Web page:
Tuesday, May 27, 2014
ObamaCare and Unions: So Much for Solidarity
Union solidarity ain’t what it used to be.
Historically American unions have been the single biggest contributor to the Democratic party and to Obama’s presidential campaigns. The magnitude of their contributions ($670 million) in 2012 make the Koch Brothers contributions to Republicans that year ($18 million) and $130 million in the upcoming November elections look like chump change.
Obama may no longer be able to count on the unions, either for cash or to round up voters to bring them to the polls. Workers and employers are now engaged in contract talks with Obama officials as to who should pay for costs attributed to the Affordable Care Act over and who shall pick up the tab for mandates, such as coverage for dependent children to age 26, as well as future costs, such as a tax on premium health plans starting in 2018. Tens of thousands of labor contracts covering millions of workers expire in the next several years, with ACA-related cost increases ranging from 5% to 12.5% in current talks.
· In Philadelphia, the dispute about how much workers should contribute to such health-plan cost increases has stalled talks between the region's transit system and its union representing 5,000 workers as they renegotiate a contract that expired in March.
· In Los Vegas, 2000 housekeepers voted to go on strike June 1 if they don't reach agreements on a series of issues, the thorniest of which involve new ACA-related provisions.
· In Alaska, flight attendants at Alaska Airlines voted down a tentative contract agreement with management in February, in part because it didn't provide enough protection against a possible surge in ACA-related costs, union members said.
As early supporters of the health-care law, unions have sought without luck to win concessions from the Obama administration on issues now involved in the labor talks.
One problem is the higher costs of mandates, especially the requirement that health plans expand coverage for dependents. For Unite Here, adding that coverage for 14,000 dependents raised costs in the health-care fund run by the union's Las Vegas local by $26 million since 2011, said union spokeswoman Bethany Khan. The union plan covers 55,000 workers and 120,000 people in total. Casinos on the Strip have agreed to pay more to meet the higher health-care costs, according to contract summaries.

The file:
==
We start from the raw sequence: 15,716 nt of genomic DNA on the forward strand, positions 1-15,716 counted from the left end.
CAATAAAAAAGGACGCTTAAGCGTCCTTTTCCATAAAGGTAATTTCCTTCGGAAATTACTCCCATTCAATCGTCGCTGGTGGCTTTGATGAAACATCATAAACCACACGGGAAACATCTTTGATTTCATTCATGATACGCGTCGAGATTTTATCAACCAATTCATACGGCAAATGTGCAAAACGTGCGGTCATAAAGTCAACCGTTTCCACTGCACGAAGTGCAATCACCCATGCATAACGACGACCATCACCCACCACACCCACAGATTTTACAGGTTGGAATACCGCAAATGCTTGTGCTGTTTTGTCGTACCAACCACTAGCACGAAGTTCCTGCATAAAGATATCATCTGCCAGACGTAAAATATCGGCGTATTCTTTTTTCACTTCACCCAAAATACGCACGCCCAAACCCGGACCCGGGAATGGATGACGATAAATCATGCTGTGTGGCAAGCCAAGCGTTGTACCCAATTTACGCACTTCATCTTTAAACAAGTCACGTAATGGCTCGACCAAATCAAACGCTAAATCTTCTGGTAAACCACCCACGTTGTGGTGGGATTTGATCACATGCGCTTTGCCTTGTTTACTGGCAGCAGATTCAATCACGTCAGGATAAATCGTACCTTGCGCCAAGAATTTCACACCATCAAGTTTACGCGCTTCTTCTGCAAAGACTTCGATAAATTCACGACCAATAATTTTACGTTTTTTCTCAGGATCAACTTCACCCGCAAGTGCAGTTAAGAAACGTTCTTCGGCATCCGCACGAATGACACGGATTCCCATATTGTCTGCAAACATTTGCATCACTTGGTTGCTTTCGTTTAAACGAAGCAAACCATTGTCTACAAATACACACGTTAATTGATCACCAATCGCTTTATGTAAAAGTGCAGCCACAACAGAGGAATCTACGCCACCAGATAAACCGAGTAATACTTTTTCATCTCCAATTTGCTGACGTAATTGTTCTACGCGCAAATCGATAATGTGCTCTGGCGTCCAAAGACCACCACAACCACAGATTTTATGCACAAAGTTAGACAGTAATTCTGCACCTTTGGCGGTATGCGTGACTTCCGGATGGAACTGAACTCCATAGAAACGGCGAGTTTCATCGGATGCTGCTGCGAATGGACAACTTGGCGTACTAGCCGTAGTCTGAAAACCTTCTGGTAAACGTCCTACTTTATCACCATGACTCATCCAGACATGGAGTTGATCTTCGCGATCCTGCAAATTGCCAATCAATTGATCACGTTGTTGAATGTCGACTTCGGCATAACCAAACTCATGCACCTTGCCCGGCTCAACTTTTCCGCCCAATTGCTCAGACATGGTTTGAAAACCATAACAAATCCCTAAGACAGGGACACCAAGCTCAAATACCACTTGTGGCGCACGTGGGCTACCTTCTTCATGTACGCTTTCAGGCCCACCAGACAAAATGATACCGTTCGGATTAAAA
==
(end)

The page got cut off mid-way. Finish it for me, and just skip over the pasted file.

Another unknown is the Cadillac tax on high-cost health plans scheduled to take effect in 2018. The provision imposes a 40% tax on the annual cost of health care above $10,200 for individual coverage and $27,500 for family coverage.
The regional transit system in Philadelphia, Septa, estimates the tax will boost its health-care costs by $15 million a year, or 12.5% of the $120 million it currently spends each year on health coverage.
People in those plans aren't eligible for the subsidies toward the cost of premiums that the law offers some people buying coverage on their own. Many multi-employer plans must pay a $63 tax this year per covered individual to help subsidize plans sold through the new insurance exchanges. Unions and large employers had campaigned against the fee.
Another provision of the law that eliminates caps on annual and lifetime health-care costs has forced multi-employer plans to purchase their own insurance to prevent potential runaway costs from bankrupting plans.